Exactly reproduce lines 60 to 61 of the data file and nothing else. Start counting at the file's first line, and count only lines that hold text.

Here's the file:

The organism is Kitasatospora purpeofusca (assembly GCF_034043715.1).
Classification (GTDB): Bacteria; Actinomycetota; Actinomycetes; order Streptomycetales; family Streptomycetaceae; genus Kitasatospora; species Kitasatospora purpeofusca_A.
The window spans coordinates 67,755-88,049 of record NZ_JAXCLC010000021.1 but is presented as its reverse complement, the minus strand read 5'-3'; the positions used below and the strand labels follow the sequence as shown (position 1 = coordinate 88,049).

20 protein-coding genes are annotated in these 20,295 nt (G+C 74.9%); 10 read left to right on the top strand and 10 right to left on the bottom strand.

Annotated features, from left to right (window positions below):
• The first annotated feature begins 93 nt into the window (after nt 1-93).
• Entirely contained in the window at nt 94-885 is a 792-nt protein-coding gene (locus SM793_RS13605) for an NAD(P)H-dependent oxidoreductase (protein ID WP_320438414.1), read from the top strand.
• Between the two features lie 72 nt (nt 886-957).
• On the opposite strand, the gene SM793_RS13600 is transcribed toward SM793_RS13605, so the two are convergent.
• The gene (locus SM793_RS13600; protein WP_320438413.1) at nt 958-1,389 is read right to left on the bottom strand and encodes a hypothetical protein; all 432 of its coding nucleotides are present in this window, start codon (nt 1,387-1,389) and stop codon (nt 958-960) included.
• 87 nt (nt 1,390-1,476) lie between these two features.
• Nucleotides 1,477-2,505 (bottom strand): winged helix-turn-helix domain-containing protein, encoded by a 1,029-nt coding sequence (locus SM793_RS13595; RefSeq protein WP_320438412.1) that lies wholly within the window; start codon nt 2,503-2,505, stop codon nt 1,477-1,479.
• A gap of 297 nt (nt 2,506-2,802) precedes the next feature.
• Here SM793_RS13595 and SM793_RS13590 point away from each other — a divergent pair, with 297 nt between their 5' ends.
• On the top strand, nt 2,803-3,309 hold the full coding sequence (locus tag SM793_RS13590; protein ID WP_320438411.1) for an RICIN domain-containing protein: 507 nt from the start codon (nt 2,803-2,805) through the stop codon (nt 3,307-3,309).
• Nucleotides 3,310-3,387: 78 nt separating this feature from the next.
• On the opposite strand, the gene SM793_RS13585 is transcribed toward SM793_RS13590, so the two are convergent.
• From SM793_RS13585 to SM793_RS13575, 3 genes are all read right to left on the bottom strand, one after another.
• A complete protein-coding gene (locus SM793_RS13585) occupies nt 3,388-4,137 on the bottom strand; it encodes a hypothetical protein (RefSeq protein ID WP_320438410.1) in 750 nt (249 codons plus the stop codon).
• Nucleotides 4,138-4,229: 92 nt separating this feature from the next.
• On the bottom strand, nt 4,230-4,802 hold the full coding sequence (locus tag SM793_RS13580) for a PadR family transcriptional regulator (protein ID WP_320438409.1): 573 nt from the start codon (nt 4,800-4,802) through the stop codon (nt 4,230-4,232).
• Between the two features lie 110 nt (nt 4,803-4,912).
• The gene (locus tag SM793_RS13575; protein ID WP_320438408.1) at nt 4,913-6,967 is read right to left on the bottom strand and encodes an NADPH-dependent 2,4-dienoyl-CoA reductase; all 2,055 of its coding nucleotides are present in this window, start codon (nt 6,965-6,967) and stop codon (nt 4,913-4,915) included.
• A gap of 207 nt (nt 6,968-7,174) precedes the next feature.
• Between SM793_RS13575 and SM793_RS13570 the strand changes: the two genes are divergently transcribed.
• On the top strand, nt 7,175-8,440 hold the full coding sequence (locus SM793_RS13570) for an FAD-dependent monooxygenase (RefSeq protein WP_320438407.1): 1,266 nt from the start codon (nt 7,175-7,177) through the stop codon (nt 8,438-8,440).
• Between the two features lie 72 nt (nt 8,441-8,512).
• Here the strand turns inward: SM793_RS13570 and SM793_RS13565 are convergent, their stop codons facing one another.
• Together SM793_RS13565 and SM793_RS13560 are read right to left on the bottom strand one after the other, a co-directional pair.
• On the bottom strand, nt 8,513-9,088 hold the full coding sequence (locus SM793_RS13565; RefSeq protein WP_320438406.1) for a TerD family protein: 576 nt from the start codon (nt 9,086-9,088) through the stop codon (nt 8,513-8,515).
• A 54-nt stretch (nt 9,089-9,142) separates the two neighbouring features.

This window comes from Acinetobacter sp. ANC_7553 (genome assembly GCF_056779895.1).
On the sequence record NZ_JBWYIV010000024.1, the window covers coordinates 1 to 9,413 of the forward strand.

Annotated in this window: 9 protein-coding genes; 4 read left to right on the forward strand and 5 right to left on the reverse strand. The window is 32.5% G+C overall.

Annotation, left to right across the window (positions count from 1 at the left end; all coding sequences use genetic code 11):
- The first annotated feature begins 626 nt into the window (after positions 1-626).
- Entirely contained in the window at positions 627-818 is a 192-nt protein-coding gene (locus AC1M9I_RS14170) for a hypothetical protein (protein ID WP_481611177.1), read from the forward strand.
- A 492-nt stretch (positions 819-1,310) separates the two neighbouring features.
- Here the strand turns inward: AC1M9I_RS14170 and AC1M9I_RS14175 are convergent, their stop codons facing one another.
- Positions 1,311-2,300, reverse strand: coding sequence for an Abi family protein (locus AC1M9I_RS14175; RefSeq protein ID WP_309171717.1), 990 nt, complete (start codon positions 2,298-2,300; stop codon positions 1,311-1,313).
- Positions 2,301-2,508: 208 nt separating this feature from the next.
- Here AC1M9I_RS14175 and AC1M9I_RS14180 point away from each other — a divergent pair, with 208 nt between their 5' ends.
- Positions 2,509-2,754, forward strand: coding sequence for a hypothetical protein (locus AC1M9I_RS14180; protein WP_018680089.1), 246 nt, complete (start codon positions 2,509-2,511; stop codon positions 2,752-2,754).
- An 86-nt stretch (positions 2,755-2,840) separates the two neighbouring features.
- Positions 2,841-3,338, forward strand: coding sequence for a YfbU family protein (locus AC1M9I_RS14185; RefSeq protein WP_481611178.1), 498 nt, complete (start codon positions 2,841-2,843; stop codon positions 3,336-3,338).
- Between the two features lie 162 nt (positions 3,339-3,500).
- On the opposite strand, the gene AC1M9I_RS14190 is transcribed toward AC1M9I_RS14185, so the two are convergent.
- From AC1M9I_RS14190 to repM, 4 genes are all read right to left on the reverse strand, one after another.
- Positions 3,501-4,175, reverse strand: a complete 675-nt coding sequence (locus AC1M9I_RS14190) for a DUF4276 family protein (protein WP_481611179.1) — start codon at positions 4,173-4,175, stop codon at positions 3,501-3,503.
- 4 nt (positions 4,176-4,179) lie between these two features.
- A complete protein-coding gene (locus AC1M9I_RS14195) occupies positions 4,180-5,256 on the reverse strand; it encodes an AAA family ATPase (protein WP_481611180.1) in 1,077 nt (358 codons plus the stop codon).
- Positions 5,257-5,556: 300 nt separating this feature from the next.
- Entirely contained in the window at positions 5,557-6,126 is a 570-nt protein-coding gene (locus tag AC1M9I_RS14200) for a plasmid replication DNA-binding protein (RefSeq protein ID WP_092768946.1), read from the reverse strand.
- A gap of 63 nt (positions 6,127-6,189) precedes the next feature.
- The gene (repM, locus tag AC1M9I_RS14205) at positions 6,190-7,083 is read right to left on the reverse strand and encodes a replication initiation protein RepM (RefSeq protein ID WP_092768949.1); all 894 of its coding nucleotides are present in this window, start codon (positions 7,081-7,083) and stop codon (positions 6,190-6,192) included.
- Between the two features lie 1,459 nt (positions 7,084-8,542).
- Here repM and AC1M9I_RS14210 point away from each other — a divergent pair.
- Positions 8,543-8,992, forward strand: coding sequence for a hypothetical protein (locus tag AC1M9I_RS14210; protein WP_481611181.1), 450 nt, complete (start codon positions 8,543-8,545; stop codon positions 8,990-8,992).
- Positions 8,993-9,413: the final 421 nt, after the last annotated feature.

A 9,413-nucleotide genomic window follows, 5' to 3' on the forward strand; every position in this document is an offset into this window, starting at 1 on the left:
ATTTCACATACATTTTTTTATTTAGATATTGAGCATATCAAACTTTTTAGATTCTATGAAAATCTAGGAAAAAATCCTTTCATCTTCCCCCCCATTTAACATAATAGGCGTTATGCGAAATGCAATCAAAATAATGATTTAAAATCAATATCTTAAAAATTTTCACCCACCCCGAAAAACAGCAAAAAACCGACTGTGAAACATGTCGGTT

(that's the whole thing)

A 9,413-nucleotide genomic window follows, 5' to 3' on the forward strand; every position in this document is an offset into this window, starting at 1 on the left:
ATTTCACATACATTTTTTTATTTAGATATTGAGCATATCAAACTTTTTAGATTCTATGAAAATCTAGGAAAAAATCCTTTCATCTTCCCCCCCATTTAACATAATAGGCGTTATGCGAAATGCAATCAAAATAATGATTTAAAATCAATATCTTAAAAATTTTCACCCACCCCGAAAAACAGCAAAAAACCGACTGTGAAACATGTCGGTT